Check out Kai Troester's decoction page:  http://braukaiser.com/wiki/index.php?title=Decoction_Mashing
At the bottom of that page he has some YouTube links showing him doing a decoction brew session.

The last time I did a decoction, I did an American Wheat using a hochkurtz double decoction.  The recipe was 50/50 wheat and 2-row.  I entered it in a competition and got the dreaded "not to style" with the comment that I used too much crystal malt in it. ;)
Title: Re: decoction mash
Post by: tomsawyer on November 10, 2011, 06:33:32 PM
No doubt about it, a decoction is going to give you more body and a higher FG.  Its the bigger part of the OG boost.
Title: Re: decoction mash
Post by: anthony on November 11, 2011, 02:12:28 PM
No doubt about it, a decoction can give you more body and a higher FG.  Its the bigger part of the OG boost.

I fixed that for you! A decoction alone isn't a silver bullet to do those two things. And incorrectly done, you could make a more fermentable wort using a decoction versus a single infusion alone. It is all about the parameters of course.

Once you start applying absolutes, you're really tempting the decoction opponents to jump in here  ;D
Title: Re: decoction mash
Post by: denny on November 11, 2011, 02:27:04 PM
No doubt about it, a decoction can give you more body and a higher FG.  Its the bigger part of the OG boost.

I fixed that for you! A decoction alone isn't a silver bullet to do those two things. And incorrectly done, you could make a more fermentable wort using a decoction versus a single infusion alone. It is all about the parameters of course.

Once you start applying absolutes, you're really tempting the decoction opponents to jump in here  ;D

Or, like many people, you may not be able to detect any difference at all.  And FTR, I'm not a "decoction opponent".  I've just done some experiments that make me question its value.
Title: Re: decoction mash
Post by: weithman5 on November 11, 2011, 02:29:07 PM

Not quite sure if it's what you were trying to say with your last sentence but, since the 1/3 you pull for the decoction is supposed to be "thick", it means its grain/liquid ratio is much higher than the remaining 2/3.  Because of the different heat capacities of grain vs liquid, it won't contribute the full one-third towards raising the mash temp when added back in.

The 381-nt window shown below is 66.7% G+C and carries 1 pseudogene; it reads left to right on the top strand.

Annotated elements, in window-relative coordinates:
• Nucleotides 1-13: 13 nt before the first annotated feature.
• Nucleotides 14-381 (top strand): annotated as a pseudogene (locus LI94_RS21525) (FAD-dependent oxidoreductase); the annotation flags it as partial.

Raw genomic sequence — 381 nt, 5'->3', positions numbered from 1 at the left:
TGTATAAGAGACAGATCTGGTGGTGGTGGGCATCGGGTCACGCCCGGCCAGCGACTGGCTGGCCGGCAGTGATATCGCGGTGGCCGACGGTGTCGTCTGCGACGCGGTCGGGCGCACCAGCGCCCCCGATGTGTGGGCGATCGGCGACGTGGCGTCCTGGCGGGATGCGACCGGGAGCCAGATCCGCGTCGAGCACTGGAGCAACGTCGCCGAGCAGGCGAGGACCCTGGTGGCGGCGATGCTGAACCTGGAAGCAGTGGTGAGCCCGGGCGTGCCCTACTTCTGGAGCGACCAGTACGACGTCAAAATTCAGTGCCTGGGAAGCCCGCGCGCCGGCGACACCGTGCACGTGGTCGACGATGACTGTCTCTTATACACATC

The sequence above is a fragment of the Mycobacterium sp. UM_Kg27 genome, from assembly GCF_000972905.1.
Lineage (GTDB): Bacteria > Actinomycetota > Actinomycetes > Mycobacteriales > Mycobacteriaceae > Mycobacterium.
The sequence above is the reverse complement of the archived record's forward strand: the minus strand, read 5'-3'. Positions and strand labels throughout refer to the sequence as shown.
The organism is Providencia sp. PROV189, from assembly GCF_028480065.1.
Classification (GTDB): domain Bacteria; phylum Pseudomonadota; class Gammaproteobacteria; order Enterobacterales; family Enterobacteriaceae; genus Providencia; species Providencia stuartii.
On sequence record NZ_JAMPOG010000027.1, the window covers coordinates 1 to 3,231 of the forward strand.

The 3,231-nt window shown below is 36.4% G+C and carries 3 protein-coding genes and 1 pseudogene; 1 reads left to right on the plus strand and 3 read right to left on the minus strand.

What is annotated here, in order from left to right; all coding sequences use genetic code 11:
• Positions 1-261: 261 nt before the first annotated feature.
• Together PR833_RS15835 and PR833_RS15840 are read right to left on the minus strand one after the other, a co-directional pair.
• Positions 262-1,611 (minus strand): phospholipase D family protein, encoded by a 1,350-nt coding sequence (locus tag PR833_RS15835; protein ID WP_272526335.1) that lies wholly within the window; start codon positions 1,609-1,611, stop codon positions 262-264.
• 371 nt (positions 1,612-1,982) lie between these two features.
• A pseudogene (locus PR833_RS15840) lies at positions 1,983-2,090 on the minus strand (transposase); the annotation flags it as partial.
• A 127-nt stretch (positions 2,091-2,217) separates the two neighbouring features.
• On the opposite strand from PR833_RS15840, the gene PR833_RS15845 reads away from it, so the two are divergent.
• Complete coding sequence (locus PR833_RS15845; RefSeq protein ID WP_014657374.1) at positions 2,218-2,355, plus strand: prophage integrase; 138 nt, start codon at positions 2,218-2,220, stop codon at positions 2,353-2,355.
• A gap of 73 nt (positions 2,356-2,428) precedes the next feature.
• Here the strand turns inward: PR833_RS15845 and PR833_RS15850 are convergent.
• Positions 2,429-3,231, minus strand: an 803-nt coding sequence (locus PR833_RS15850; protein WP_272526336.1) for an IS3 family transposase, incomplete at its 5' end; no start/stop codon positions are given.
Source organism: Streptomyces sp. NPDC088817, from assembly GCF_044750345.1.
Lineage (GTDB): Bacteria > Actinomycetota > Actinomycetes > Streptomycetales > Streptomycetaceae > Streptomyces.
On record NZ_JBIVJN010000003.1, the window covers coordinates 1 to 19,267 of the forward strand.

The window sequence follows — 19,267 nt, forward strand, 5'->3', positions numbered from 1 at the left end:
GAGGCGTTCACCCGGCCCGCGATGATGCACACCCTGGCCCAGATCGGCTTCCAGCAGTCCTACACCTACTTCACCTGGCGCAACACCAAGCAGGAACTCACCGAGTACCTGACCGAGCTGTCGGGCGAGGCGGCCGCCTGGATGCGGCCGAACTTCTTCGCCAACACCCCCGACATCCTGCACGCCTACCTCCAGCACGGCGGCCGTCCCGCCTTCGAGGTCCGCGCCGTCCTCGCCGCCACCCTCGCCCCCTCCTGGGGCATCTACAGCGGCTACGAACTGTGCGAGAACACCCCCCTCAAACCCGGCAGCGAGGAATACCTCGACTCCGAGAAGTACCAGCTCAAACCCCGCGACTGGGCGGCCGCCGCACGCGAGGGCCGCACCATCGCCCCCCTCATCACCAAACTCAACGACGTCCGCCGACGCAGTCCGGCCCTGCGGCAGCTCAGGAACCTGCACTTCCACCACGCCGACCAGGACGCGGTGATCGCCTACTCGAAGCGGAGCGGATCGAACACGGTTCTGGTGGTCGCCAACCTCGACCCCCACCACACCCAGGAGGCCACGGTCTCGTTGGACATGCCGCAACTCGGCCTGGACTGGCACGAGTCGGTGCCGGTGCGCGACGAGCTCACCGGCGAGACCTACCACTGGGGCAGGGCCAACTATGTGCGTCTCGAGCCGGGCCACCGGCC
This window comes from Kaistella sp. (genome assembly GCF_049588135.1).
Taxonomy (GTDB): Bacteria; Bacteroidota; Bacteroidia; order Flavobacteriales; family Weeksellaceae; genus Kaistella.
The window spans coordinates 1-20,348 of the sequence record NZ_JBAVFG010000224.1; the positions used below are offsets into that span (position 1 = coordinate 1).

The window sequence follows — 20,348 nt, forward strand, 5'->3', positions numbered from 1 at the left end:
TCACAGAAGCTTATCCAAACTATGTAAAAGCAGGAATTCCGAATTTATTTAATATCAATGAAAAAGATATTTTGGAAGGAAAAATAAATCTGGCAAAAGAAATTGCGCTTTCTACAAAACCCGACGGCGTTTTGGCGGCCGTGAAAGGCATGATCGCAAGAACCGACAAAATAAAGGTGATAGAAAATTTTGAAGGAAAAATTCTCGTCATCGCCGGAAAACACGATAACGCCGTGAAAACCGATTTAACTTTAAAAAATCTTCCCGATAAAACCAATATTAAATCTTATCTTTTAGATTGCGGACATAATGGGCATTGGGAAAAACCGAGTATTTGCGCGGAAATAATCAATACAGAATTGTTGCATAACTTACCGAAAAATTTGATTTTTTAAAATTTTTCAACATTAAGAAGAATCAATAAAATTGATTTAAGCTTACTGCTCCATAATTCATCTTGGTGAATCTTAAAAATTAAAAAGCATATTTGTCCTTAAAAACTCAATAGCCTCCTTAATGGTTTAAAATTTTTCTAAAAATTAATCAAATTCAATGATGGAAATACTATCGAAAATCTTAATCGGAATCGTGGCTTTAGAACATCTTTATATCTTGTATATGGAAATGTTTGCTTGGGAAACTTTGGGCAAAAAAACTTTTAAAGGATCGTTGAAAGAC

sort of. mostly just trying to demonstrate that a)pulling wort alone won't carry back the heat that the grist will and 2) it takes a decent amount to remove and heat up to increase the temperature.  i think too many people underestimate the amount they need to pull.
Title: Re: decoction mash
Post by: anthony on November 11, 2011, 03:15:15 PM
No doubt about it, a decoction can give you more body and a higher FG.  Its the bigger part of the OG boost.

I fixed that for you! A decoction alone isn't a silver bullet to do those two things. And incorrectly done, you could make a more fermentable wort using a decoction versus a single infusion alone. It is all about the parameters of course.

Once you start applying absolutes, you're really tempting the decoction opponents to jump in here  ;D

Or, like many people, you may not be able to detect any difference at all.  And FTR, I'm not a "decoction opponent".  I've just done some experiments that make me question its value.

I really think that everyone should try it for themselves. I mean... it really wasn't that long ago that you were espousing decoctions (http://groups.google.com/group/rec.crafts.brewing/browse_thread/thread/c49d82a74d9daaad/796be5be2d07ce2c) ;)

Ultimately, it is a journey I think every brewer should take.
Title: Re: decoction mash
Post by: denny on November 11, 2011, 03:22:34 PM
I really think that everyone should try it for themselves. I mean... it really wasn't that long ago that you were espousing decoctions (http://groups.google.com/group/rec.crafts.brewing/browse_thread/thread/c49d82a74d9daaad/796be5be2d07ce2c) ;)